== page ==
Answer of the day
The Street.com last month interviewed Howard Pack co-author with Marcus Noland of Arab Economies in a Changing World. One Q&A:
Knowledge@Wharton: Are some countries doing things better than others, which might offer lessons to the rest of the region?But there's also something more provocative:
Pack: Dubai seems to have a lot of things going for it. The quality of the people in Dubai is really quite astounding. We had an Executive Education program in Philadelphia over the last year and a half for officials from Dubai, and they were spectacularly good and spectacularly well plugged into the international economy. I think that's less true in other countries. Dubai cannot provide an easy template for the other countries because it has very specific circumstances in terms of oil revenues and other things per capita. Tunisia and Morocco have done okay.
None of the Middle Eastern countries have done spectacularly well, which is very interesting. In Latin America, Chile has done extremely well. Asia for a long time had Korea and Taiwan and then were joined by a host of other countries such as China and India, and now, interestingly, Vietnam. But there have been no champions of economic growth in the Middle East. This is disappointing, and therefore, there is not a sense of confidence that if they change policies they will succeed. There is no [one] country that has done spectacularly well.
On the other hand, one has to notice that Morocco, Tunisia and Egypt have not done that badly.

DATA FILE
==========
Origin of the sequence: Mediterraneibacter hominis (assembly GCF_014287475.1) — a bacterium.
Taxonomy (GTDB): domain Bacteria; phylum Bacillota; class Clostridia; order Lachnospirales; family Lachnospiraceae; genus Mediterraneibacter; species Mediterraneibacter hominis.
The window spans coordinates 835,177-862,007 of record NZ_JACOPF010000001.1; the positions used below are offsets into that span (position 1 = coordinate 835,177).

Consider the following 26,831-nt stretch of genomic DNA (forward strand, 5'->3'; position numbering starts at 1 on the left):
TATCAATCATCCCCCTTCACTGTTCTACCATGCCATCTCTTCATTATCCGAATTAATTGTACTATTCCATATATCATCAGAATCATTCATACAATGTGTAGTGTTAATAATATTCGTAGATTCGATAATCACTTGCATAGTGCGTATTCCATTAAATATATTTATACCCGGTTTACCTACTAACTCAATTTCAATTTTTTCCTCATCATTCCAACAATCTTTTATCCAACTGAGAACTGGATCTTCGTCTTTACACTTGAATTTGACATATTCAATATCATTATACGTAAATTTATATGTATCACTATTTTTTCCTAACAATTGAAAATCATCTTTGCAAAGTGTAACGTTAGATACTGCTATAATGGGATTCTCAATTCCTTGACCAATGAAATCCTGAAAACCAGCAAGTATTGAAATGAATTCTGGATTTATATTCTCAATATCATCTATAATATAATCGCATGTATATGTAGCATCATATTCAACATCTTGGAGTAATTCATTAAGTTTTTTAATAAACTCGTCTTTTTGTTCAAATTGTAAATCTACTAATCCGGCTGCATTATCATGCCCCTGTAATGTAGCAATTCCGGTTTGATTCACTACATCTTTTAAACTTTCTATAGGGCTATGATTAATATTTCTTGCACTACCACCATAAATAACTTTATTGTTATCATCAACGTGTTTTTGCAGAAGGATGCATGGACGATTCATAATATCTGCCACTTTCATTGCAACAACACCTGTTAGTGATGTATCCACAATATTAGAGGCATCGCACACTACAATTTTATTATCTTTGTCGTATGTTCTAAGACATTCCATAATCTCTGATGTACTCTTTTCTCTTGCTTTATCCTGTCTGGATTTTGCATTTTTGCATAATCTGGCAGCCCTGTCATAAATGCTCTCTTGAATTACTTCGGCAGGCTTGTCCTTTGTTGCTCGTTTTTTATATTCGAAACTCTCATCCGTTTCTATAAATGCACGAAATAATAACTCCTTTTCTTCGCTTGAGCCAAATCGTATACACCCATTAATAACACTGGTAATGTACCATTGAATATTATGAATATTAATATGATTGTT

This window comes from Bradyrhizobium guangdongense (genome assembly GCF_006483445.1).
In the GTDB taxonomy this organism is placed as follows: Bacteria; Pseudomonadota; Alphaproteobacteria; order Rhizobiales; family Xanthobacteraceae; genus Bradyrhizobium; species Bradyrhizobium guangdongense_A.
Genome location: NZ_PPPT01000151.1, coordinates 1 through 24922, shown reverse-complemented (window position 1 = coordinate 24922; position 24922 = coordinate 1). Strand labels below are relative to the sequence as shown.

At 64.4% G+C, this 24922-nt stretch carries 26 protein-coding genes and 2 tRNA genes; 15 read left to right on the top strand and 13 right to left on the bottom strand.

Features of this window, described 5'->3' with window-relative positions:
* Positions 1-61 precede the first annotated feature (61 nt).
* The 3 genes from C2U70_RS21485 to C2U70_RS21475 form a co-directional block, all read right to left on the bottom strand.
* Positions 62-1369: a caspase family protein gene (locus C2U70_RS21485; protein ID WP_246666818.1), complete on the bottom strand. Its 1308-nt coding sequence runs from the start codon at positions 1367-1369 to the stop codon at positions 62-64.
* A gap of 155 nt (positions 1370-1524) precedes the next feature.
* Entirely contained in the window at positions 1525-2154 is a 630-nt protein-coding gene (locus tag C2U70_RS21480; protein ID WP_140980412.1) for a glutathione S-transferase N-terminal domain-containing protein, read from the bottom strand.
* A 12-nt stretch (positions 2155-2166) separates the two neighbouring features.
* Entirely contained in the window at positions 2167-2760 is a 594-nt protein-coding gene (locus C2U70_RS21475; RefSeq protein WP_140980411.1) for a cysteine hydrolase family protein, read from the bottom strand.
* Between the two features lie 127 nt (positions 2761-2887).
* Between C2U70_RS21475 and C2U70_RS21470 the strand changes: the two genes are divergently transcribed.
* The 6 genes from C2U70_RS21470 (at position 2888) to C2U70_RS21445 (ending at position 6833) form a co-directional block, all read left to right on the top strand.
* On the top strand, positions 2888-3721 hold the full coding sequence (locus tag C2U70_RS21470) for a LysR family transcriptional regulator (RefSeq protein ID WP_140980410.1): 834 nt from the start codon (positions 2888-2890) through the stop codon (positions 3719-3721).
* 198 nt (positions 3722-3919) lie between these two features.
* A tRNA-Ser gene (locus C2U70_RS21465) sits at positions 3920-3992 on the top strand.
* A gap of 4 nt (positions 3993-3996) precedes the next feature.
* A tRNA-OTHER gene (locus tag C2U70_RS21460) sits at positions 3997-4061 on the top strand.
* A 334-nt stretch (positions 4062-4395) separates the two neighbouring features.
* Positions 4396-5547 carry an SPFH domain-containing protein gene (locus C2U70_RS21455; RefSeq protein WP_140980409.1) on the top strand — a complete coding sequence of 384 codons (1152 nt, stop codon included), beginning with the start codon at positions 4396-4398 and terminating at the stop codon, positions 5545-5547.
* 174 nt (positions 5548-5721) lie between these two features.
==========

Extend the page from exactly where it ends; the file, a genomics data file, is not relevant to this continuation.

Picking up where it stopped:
Knowledge@Wharton: In fact, your book says that "The neural synapses that would link the latent productive possibilities of the Arab people with the goods and services demanded by the rest of the world appear to be weak or non-existent." How can that problem be overcome?For more on what the authors are saying and meaning by neural synapses this is a helpful google search. This search also produces links to papers and talks related to their book.
Pack: That sentence and the "neural synapses" phrase have drawn a lot of attention. We gave several presentations in Washington at The Peterson Institute and people brought this question up very frequently.
Currently, the big issue for most of the developing countries is that they want to become part of the world trading system. A large part of this system is dominated by production and buyer networks....
The Arab economies could become part of these networks, but so far they simply have not.